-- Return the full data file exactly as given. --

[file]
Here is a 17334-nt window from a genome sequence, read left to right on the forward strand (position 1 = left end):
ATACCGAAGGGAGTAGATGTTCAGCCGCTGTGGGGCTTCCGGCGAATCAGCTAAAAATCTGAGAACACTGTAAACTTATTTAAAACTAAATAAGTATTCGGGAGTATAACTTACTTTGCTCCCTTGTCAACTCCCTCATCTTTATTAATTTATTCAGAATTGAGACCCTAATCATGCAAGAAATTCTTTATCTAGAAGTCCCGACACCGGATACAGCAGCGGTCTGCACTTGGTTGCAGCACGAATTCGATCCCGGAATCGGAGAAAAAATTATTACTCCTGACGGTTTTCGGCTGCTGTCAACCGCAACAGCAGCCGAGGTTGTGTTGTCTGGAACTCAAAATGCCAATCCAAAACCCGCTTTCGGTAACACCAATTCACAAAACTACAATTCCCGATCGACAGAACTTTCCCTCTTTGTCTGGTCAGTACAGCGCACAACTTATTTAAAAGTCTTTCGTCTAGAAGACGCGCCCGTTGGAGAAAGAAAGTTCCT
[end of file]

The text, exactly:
Here is a 17334-nt window from a genome sequence, read left to right on the forward strand (position 1 = left end):
ATACCGAAGGGAGTAGATGTTCAGCCGCTGTGGGGCTTCCGGCGAATCAGCTAAAAATCTGAGAACACTGTAAACTTATTTAAAACTAAATAAGTATTCGGGAGTATAACTTACTTTGCTCCCTTGTCAACTCCCTCATCTTTATTAATTTATTCAGAATTGAGACCCTAATCATGCAAGAAATTCTTTATCTAGAAGTCCCGACACCGGATACAGCAGCGGTCTGCACTTGGTTGCAGCACGAATTCGATCCCGGAATCGGAGAAAAAATTATTACTCCTGACGGTTTTCGGCTGCTGTCAACCGCAACAGCAGCCGAGGTTGTGTTGTCTGGAACTCAAAATGCCAATCCAAAACCCGCTTTCGGTAACACCAATTCACAAAACTACAATTCCCGATCGACAGAACTTTCCCTCTTTGTCTGGTCAGTACAGCGCACAACTTATTTAAAAGTCTTTCGTCTAGAAGACGCGCCCGTTGGAGAAAGAAAGTTCCT